The City in the City: Architecture and Change in London's Financial District
An exploration of the dramatic transformation of London’s financial district after 1945, viewed at four spatial scales: city, street, facade, interior.
In The City in the City, Amy Thomas offers the first in-depth architectural and urban history of London’s financial district, the City of London, from the period of rebuilding after World War II to the explosive climax of financial deregulation in the 1980s and its long aftermath. Thomas examines abstract financial ideas, political ideology, and invisible markets as concrete realities; working on four spatial scales—city, street, facade, and interior—the book explores the grand plans, hidden alleys, neo-Georgian elevations, and sweaty dealing floors that have made the financial center work.
Moving from politics to sociology, institutions to bodies, development plans to office desks, Thomas unravels the rich entanglements between the structure of the UK’s financial system and the structure of the environment in which it operates. Despite its physical and political centrality, this period of the City’s architectural history occupies an academic lacuna. Longstanding prejudices about developer-led architecture and the real estate industry have obscured the postwar City’s relevance. The book shows how, as currents of local government reform, nation-building, and globalization swept across Britain, the City became an ideological battleground for debates between politicians and financial institutions, real estate developers and architects, preservationists and so-called “proactive” planners throughout the latter half of the century.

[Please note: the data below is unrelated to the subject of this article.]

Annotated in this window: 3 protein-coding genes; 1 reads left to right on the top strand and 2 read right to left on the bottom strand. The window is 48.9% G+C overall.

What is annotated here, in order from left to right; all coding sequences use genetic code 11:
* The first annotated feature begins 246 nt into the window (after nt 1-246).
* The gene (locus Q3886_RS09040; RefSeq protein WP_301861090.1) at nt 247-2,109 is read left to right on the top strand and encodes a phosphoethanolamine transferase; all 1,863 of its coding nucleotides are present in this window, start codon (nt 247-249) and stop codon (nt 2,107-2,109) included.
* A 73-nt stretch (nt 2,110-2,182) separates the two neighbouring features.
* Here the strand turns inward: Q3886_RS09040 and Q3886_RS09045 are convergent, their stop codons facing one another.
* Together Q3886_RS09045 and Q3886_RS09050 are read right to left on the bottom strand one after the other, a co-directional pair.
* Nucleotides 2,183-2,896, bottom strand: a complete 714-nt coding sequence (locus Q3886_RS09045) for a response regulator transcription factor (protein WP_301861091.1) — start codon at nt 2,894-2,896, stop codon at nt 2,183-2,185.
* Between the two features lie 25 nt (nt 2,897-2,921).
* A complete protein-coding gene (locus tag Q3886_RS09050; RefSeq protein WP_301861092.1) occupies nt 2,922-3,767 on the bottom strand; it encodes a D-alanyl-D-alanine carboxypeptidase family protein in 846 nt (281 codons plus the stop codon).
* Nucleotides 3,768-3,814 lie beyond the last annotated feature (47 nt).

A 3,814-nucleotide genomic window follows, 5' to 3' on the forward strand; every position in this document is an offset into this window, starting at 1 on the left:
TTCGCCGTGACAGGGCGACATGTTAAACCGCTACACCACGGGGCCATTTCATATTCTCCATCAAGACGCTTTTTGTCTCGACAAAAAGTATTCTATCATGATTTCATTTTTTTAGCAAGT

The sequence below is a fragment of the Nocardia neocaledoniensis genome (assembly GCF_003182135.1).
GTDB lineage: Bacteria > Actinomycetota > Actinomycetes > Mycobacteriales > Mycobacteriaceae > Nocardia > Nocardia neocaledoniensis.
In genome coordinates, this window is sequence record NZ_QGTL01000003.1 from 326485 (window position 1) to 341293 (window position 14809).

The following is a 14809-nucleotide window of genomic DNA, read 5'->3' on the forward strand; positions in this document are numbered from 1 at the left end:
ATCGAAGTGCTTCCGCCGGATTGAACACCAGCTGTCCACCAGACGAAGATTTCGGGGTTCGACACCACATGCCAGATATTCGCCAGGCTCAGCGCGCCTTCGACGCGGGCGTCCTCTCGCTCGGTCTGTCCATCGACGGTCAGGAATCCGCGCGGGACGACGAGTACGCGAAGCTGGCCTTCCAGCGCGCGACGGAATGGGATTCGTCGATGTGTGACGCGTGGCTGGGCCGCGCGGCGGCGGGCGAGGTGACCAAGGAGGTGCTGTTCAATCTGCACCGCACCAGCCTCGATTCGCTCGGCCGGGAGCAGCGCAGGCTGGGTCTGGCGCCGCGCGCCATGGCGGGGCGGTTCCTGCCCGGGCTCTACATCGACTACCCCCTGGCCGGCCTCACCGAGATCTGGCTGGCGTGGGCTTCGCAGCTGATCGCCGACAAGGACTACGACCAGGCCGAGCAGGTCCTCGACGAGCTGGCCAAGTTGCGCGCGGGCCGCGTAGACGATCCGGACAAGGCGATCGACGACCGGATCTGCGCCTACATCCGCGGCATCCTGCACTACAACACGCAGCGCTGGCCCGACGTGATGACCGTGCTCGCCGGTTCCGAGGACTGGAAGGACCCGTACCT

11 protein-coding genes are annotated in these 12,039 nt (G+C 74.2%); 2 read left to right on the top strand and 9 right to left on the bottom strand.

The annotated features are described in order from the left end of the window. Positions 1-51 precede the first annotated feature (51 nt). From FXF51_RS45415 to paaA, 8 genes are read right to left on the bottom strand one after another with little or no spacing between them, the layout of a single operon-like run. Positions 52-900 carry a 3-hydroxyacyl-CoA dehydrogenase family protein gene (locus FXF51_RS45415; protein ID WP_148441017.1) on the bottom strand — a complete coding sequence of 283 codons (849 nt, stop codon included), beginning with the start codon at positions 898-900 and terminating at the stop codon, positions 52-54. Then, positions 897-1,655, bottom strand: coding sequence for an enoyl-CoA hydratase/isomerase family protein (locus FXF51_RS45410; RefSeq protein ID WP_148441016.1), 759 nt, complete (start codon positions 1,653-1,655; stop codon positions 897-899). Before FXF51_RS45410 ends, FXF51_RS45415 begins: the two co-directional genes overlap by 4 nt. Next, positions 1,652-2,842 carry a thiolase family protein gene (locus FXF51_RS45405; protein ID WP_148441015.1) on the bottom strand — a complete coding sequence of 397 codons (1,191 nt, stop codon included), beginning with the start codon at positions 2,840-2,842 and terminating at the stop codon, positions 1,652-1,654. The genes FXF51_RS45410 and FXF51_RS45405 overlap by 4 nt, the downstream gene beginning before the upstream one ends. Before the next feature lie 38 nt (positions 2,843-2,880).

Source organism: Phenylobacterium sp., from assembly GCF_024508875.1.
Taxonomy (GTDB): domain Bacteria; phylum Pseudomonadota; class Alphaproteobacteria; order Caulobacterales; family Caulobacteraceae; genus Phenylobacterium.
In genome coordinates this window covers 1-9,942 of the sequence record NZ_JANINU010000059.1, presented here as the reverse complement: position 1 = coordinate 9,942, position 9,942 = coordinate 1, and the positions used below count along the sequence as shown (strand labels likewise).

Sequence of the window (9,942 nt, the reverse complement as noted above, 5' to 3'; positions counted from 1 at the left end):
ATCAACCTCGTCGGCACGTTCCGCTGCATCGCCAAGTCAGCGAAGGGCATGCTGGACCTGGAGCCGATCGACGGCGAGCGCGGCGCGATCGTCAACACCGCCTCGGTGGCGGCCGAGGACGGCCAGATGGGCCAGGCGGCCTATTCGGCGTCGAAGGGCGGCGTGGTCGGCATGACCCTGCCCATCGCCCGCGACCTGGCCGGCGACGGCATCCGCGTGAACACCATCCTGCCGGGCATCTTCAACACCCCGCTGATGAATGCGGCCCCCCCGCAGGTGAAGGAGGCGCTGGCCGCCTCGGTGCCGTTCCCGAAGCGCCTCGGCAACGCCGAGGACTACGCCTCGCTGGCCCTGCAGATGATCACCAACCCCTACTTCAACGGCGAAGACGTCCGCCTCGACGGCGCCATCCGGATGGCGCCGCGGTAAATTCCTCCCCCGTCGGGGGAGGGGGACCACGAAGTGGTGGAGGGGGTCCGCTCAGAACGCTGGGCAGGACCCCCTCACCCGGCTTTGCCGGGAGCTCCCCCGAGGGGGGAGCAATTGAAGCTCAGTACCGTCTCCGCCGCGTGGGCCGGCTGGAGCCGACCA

The City of London is a place steeped in rich cultural and architectural heritage of immense national significance, yet it is also a highly privileged citadel at the core of global financial networks. The City in the City is both a critique and a celebration of this unique and complex place.